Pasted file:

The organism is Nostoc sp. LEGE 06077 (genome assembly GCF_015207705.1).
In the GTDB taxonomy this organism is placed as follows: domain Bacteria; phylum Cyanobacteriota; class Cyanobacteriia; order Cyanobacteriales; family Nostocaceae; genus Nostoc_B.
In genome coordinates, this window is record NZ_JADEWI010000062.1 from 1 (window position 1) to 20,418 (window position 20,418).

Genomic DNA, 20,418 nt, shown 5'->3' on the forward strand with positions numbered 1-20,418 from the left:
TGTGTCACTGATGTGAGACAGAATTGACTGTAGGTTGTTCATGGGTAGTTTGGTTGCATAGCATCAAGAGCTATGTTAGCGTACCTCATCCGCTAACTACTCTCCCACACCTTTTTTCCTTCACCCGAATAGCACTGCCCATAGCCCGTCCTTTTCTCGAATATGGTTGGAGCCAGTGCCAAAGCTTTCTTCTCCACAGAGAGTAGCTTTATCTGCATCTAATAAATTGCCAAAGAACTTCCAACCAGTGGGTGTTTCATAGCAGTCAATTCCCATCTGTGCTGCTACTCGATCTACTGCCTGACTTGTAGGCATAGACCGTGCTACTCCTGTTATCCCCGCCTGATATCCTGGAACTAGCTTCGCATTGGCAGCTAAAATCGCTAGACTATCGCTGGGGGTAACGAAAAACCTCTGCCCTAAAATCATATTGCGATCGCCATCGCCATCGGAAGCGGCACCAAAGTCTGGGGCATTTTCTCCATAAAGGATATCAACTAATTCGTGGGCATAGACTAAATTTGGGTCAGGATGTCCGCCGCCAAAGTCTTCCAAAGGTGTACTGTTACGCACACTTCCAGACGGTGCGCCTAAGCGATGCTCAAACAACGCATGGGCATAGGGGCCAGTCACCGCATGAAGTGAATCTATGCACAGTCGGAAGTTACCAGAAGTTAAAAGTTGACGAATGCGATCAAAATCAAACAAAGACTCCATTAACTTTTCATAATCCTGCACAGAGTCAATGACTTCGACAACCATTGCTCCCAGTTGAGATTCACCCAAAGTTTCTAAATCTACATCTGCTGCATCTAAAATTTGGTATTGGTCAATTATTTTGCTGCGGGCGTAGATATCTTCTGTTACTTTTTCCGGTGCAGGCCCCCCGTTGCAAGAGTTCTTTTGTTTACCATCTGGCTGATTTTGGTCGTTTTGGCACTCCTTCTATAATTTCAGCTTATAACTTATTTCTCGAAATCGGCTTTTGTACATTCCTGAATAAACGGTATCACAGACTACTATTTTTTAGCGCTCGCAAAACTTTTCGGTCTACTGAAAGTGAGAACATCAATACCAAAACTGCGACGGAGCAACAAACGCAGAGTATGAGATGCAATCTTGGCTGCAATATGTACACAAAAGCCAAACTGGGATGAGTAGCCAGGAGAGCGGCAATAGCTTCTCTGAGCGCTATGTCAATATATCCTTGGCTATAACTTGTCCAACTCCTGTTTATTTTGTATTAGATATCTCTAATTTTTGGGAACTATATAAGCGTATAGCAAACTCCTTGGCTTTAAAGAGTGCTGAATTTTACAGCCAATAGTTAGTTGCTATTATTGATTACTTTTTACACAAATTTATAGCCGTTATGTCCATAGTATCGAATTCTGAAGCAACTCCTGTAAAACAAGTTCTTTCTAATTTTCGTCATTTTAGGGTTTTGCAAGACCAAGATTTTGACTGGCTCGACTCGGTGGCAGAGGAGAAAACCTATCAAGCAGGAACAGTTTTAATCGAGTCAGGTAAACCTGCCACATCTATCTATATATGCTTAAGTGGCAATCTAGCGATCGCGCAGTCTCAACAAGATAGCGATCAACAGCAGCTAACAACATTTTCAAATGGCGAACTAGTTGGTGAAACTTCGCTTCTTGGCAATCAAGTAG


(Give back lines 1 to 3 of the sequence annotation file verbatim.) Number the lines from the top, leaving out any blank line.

The organism is Nostoc sp. LEGE 06077 (genome assembly GCF_015207705.1).
In the GTDB taxonomy this organism is placed as follows: domain Bacteria; phylum Cyanobacteriota; class Cyanobacteriia; order Cyanobacteriales; family Nostocaceae; genus Nostoc_B.
In genome coordinates, this window is record NZ_JADEWI010000062.1 from 1 (window position 1) to 20,418 (window position 20,418).